4 Reasons to Choose Bonding for a Damaged Tooth

4 Reasons to Choose Bonding for a Damaged Tooth
Posted on 11/06/2018

Today, patients with discolored, cracked, chipped, and decayed teeth have an array of tooth repair options. Dental implants, crowns, and veneers are some of the cosmetic dentistry solutions for unsightly teeth and gaps in the smile.

Composite bonding is another method dentists use to repair damaged teeth. The dentist paints a putty-like material over a damaged tooth, allows the material to harden, and shapes it to create a clean, new tooth surface. Bonding has advantages over other cosmetic methods. Look at the four reasons listed here to discover what those advantages are.

1. Bonding Gets You Fast Results

If you plan to attend an upcoming wedding or graduation several months away, you have plenty of time to sort out your dental issues before the event. You can spare a few sessions at the dentist's office for an implant or crown procedure.

However, if you crack a tooth a few days before the nuptials or the graduation ceremony, that's an emergency. You don't want to look like a pirate for posterity in the wedding or graduation photographs. Whether you have an upcoming job interview or vows to exchange, bonding gets your tooth back to normal fast.

In most cases, your dentist can complete a dental bonding procedure in one visit. The procedure takes between 30 to 60 minutes per tooth using a special composite material that looks like real teeth. You can have your smile back in time for your special occasion or important meeting.

2. Bonding Is Not Invasive

Crowns and implants are durable, realistic replacements for damaged and missing teeth. However, when you commit to having an implant, you'll undergo a surgical procedure to screw the implant in place. To put a crown over a damaged tooth, the dentist must file your original tooth down to provide a base for a new crown.

Some patients are not ready for that level of commitment. They may not be able to decide whether a crown or an implant is the best choice for their long-term dental health.

A bonding procedure gives you more time to decide whether you'll eventually have a crown or an implant installed. In the meantime, you can restore a pleasant smile or cap off a rough or decayed space in your bite with the non-invasive composite procedure.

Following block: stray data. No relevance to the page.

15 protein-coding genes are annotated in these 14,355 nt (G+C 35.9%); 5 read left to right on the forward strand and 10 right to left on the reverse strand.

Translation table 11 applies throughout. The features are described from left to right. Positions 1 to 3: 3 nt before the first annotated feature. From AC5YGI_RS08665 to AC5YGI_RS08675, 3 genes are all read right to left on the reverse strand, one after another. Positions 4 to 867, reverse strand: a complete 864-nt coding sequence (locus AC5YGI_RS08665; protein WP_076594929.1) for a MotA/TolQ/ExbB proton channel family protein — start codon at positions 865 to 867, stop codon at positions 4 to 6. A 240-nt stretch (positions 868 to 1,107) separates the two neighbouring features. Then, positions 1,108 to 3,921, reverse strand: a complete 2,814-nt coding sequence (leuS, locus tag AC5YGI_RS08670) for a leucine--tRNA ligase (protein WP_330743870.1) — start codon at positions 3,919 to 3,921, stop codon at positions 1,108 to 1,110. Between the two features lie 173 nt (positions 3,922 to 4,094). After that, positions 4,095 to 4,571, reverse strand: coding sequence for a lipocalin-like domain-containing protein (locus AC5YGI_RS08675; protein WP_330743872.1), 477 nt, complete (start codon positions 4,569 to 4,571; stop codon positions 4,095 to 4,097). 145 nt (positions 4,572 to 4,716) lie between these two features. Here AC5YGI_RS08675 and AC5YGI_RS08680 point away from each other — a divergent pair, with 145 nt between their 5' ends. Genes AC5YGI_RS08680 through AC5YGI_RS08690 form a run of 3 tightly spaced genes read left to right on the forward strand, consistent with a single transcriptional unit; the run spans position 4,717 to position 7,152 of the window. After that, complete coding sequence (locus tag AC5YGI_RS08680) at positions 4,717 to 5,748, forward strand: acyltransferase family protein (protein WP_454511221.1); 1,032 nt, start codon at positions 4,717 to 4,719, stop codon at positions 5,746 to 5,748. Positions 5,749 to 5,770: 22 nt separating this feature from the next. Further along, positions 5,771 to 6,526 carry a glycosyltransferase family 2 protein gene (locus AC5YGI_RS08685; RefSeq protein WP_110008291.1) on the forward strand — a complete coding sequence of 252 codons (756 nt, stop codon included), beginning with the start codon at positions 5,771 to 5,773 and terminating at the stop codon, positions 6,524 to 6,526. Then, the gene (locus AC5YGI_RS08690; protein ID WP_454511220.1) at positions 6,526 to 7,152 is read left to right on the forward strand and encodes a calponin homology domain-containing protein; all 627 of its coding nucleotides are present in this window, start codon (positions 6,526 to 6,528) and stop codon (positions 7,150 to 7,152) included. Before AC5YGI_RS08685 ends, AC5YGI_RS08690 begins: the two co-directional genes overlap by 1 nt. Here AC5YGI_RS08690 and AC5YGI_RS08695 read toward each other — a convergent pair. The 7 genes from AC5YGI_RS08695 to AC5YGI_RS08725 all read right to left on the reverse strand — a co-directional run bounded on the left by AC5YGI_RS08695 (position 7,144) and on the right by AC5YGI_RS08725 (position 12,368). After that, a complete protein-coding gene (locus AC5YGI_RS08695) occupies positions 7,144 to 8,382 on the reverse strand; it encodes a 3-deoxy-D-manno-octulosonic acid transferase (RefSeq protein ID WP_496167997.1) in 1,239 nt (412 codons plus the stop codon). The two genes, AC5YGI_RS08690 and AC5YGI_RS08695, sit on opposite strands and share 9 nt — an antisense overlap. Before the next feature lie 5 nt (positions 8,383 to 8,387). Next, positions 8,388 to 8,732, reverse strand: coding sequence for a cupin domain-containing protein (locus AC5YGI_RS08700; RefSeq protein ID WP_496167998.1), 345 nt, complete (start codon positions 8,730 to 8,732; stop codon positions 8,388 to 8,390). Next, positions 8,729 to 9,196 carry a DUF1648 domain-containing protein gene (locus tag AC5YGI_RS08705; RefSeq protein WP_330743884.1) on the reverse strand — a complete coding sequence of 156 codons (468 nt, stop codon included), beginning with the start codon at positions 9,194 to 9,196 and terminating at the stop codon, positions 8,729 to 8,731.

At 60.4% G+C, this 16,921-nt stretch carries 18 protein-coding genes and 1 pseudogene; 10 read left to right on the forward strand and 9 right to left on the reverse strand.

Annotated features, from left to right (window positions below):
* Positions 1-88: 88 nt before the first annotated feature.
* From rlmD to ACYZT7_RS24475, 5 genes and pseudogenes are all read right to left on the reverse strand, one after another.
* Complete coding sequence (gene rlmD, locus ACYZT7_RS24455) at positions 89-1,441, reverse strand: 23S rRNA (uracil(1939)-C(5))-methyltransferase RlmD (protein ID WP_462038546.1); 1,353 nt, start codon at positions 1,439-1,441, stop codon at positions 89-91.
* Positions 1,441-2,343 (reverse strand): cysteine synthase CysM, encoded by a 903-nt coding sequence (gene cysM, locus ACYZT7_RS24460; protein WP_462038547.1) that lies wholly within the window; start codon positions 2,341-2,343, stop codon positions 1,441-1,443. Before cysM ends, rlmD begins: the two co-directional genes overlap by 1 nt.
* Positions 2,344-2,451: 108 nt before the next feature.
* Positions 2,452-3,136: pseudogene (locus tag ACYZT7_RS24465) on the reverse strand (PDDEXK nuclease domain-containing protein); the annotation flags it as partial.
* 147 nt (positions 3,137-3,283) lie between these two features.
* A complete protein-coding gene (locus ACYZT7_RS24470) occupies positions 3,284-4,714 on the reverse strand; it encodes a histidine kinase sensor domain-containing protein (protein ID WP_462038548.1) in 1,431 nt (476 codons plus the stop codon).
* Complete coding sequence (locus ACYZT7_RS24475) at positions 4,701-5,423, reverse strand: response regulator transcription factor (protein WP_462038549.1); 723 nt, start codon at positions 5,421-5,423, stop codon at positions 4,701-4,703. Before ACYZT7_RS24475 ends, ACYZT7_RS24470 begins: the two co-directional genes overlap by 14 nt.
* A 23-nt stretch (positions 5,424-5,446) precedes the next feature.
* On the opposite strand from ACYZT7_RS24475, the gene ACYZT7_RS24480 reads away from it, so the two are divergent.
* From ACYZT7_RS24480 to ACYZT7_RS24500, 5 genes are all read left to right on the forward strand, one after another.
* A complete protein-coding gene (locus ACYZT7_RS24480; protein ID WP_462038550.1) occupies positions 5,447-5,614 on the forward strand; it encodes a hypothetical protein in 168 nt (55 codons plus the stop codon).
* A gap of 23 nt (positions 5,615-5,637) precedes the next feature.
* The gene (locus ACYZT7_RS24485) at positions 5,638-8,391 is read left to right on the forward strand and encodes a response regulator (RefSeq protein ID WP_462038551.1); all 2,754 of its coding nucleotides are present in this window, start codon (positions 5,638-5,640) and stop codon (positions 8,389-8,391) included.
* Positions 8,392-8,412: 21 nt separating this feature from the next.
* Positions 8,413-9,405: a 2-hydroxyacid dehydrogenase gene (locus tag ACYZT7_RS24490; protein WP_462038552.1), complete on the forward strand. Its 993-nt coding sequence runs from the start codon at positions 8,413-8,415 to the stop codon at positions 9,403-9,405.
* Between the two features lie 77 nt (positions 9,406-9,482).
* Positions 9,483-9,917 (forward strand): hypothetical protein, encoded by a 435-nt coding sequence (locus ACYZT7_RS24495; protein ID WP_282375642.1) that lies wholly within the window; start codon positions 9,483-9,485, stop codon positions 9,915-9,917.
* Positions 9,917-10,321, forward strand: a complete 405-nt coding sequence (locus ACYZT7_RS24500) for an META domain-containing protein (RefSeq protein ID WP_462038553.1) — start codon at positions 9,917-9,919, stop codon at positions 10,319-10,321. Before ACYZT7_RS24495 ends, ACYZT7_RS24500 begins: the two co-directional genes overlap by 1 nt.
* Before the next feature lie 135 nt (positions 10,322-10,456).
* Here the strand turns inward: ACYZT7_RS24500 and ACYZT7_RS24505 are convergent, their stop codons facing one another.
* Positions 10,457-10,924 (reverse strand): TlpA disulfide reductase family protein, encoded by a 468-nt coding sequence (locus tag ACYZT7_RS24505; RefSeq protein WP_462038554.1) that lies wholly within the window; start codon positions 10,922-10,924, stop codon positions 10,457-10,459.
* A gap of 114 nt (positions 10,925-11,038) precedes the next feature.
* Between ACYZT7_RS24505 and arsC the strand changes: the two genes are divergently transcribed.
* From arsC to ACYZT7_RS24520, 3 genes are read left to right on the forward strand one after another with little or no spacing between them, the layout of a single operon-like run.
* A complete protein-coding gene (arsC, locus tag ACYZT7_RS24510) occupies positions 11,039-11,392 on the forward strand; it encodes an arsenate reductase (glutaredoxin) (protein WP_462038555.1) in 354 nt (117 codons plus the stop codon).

You undergo only minimal preparation for a bonded-tooth procedure. Your dentist will gently abrade the surface of the affected tooth. The slightly roughened surface helps the bonding material attach to the tooth. Your dentist may use gentle abrasion tools or apply a solution to help the bonding material adhere to the tooth's surface.

That's the extent of the preparation. However, clean your teeth at the dentist's office prior to a bonding procedure if you can. The dentist mixes the color of the bonding material to match your teeth. If you have clean teeth when your bonding procedure is done, your bonding material will match the slightly whiter shade.

3. Bonding Is Budget-Friendly

If you definitely want a crown or an implant, but the cost is not in this year's budget, a bonding procedure can brighten your smile until you've arranged for more advanced dental work. Dental bonding procedures can cost between $300 and $600 per tooth, which is far less than more invasive dental work.

If you want to bond a bad tooth, check your dental insurance plan. Some dental policies cover the full cost of dental bonding for certain conditions. Also, autumn is a good time to implement your dental bonding before the year ends.

The simplicity of the bonding process is the secret to its budget-friendly status. You don't need anesthesia, since most patients feel no pain at all during the tooth-bonding session. After abrasion, the dentist applies the composite putty to the tooth. A special light hardens the composite putty before it goes on your tooth.

Once the composite hardens, the dentist shapes, polishes, and buffs the material. After the dentist finishes sculpting your tooth, it looks natural and fits in with its neighboring teeth.

4. Bonded Teeth Look and Feel Natural

Dental composite material looks, feels, and acts like your natural tooth. You can bite and chew normally with a bonded tooth. As long as you avoid chewing on ice or other hard substances with your bonded tooth, the composite material holds up well for years of good looks and function.

Your bonded tooth can last three to seven years when you take proper care of the tooth. Simply brush and floss the bonded tooth just as you do your other teeth.

Your dentist can alter your dental bonding to accommodate more extensive dental work in the future. Also, your dentist can explain how bonded teeth can transition into other types of dental repair work.

Make that cracked, chipped, or stained tooth look great again by contacting Treasured Smiles Adult and Cosmetic Dentistry in New Lenox, Illinois. We use state-of-the-art bonding materials and methods to make your smile shine again in Chicagoland.